In diabetic patients, treatment with polyphenols also proved to be effective in controlling the parameters of the disease. Resveratrol treatment (800 mg/day/2 months) has shown promising results in type 2 diabetes patients: it not only improved antioxidant activity in the blood, but also reduced both body weight and blood pressure [58]. In a diabetic-mouse model, this stilbene administration lowered blood glucose, plasma triglyceride levels, and inflammation factors [59].

Some authors report the protective effects of curcumin in patients with CVDs. This curcuminoid has high anti-inflammatory and antioxidant activities that act on the factors of transcription regulation, which in turn make them act against the development and progression of CVDs, such as atherosclerosis, myocardial infarction, stroke, cardiac hypertrophy, and aortic aneurysm [55].

Overweight and obesity are conditions associated with several CVDs. In some cases, an imbalance in the individual's intestinal flora may be a highly contributing factor to these conditions. Regarding this, in vivo studies have shown that the oral administration of polyphenols, namely catechins, anthocyanins, and procyanidins, simulate the growth of prebiotics microorganisms, e.g., Lactobacillus, Bifidobacterium, Akkermansia, Roseburia, and Faecalibacterium spp, which lead to a reduction of fat mass, liver steatosis, body weight gain, and also to the regularization of glucose metabolism [60].

4.3. Neurodegenerative Diseases (NDDs)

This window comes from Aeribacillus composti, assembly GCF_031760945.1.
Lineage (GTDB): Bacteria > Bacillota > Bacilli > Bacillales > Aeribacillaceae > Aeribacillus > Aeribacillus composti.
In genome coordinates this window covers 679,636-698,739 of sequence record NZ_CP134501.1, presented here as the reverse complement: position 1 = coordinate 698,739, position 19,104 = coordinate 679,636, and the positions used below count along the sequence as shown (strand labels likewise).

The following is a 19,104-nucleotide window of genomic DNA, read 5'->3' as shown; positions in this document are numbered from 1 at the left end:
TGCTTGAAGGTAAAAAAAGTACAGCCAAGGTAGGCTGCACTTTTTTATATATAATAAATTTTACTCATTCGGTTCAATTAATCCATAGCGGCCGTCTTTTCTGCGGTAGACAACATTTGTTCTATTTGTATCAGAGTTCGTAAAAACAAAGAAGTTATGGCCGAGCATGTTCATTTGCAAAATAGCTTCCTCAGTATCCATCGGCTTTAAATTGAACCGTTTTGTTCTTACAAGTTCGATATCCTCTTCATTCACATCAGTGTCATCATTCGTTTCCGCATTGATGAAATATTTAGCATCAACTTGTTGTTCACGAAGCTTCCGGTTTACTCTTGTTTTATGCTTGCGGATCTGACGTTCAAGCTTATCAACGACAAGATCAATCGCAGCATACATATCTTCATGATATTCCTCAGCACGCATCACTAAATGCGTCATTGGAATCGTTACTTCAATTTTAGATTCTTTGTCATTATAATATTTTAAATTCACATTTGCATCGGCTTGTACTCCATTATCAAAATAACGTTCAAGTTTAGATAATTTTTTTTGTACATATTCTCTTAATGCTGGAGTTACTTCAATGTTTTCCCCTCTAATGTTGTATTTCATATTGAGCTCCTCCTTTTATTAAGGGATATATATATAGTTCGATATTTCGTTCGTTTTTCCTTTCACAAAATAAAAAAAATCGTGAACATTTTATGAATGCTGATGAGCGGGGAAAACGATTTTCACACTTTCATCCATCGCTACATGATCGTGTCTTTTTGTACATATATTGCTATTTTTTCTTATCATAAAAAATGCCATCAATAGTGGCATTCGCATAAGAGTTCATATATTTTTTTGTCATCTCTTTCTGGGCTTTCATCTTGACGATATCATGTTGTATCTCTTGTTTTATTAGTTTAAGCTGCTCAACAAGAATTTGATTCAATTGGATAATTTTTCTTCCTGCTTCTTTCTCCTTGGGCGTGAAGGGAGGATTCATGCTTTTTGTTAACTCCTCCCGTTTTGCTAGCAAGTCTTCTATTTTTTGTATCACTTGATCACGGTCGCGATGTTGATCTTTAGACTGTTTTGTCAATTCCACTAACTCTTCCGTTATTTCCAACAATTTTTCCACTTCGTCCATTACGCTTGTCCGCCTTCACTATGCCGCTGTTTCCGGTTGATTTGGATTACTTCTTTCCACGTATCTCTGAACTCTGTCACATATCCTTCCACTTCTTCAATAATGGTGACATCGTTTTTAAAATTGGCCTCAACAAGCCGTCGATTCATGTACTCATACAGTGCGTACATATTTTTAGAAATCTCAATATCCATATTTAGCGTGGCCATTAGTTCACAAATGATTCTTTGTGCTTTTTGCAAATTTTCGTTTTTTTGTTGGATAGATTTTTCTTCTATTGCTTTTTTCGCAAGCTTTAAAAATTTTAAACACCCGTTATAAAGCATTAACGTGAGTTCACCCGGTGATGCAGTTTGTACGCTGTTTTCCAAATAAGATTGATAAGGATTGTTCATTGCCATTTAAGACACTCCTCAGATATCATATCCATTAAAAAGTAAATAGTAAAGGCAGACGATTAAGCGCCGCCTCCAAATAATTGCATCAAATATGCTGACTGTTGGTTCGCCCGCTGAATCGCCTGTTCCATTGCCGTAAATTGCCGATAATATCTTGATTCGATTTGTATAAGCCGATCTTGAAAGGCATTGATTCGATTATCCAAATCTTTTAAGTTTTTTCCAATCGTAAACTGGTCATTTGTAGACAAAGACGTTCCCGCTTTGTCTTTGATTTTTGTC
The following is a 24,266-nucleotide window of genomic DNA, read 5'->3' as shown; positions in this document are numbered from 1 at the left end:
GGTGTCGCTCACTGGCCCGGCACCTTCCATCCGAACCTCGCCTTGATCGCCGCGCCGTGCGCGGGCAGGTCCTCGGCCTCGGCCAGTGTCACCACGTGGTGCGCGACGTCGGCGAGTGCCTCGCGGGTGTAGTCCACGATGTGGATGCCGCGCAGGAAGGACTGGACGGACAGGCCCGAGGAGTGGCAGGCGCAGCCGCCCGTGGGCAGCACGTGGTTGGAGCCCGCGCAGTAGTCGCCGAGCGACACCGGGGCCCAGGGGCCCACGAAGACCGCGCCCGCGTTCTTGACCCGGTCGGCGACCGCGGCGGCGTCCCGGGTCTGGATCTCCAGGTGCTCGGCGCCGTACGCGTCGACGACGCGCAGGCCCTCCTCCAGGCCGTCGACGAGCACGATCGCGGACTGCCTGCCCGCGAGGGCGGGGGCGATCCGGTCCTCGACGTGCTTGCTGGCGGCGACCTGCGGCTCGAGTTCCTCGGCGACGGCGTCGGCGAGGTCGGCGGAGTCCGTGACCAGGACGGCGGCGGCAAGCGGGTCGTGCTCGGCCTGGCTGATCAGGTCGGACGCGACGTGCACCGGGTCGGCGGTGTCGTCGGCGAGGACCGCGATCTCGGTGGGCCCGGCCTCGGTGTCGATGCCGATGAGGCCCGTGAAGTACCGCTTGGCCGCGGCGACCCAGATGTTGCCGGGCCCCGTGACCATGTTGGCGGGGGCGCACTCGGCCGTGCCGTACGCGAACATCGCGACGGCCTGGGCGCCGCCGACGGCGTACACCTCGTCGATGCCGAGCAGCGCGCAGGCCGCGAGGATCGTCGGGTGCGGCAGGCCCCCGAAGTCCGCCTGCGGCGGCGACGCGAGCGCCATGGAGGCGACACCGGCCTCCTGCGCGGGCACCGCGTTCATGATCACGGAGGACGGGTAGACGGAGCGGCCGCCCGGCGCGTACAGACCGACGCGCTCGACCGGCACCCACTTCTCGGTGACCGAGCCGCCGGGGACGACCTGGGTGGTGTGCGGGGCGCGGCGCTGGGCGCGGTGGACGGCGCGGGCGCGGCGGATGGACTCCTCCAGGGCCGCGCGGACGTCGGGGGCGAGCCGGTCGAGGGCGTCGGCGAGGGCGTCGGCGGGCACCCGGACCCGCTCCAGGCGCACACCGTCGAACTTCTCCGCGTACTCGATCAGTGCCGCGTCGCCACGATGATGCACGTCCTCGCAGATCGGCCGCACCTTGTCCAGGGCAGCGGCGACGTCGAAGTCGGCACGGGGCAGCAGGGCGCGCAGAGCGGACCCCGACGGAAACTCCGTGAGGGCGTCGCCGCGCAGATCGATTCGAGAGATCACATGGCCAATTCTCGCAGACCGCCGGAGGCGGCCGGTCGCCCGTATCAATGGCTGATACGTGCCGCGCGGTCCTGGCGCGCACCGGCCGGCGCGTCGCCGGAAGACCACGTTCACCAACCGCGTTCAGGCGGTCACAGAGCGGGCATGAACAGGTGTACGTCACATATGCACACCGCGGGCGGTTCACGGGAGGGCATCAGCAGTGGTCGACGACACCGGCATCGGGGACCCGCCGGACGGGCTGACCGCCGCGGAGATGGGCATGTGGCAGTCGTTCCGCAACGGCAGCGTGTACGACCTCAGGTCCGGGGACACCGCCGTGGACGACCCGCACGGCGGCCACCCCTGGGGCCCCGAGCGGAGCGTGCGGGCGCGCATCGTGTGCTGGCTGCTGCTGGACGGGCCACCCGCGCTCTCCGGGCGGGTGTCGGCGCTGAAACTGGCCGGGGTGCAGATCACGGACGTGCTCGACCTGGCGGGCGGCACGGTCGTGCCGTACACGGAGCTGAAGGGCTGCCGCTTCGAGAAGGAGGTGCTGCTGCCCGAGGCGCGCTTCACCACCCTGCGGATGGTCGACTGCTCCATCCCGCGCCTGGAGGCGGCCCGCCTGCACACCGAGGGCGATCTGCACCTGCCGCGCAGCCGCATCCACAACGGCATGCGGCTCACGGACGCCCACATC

The population's life expectancy has increased worldwide, which may determine the rise of the burden of age-related global diseases, mainly neurodegenerative diseases (NDDs), since the occurrence of such disorders is associated with age progression (prevalence tends to increase after 65 years). When the human central nervous system (CNS) stops functioning properly, neuron regeneration is inhibited, thus leading to death. A significant increase in neuronal loss happens in Alzheimer's disease (AD), Parkinson's disease (PD), and multiple sclerosis, among others. Although NDDs have been widely studied, so far, there is no cure for such deleterious illnesses. NDDs treatments aim to slow down the degenerative processes of neurons [61]. Oxidative stress has been addressed as a major contributor to the development and progression of neurodegeneration; thus, several studies have explored the use of polyphenols against NDDs. A diet rich in polyphenols can contribute to the neurological health of the elderly. For example, the daily ingestion of anthocyanin-rich cherry juice (200 mL/12 weeks) by older adults (>70 years) with mild to moderate dementia during 12 weeks was sufficient to significantly improve the verbal fluency, as well as short- and long-term memory [62]. In addition, the oral administration of polyphenols from white grape juice (20–40 mg/kg/day) decreased inflammatory and oxidative processes in autoimmune encephalomyelitis-induced mice, which is the most used model for multiple sclerosis in vivo [61]. AD is a chronic progressive neurodegenerative disorder resulting in disturbances of memory and cognitive function, which is associated with neuroinflammation and deposition of amyloid- beta (Aβ) in the brain. Extracts of Arabidopsis thaliana, rich in polyphenols, namely derivatives of the flavonols quercetin and kaempferol, have mitigated the neuroinflammation induced by Aβ through activation of the nuclear factor erythroid 2-related factor 2 (Nrf2)-antioxidant response. In an in vivo assay, the same extract efficiently restored the locomotor activity of AD Drosophila melanogaster flies expressing human Aβ1–42 [63]. Withal, polyphenols have displayed protective activity against the side effects of chemotherapy in neurological cells, a disorder known as chemobrain, which can affect > 75% of cancer patients [64]. According to Shi et al. [64], resveratrol administered to mice (100 mg/kg/day/3 weeks) exerted neuroprotective effects against chemobrain induced by cancer treatment with docetaxel, adriamycin, and cyclophosphamide (DAC).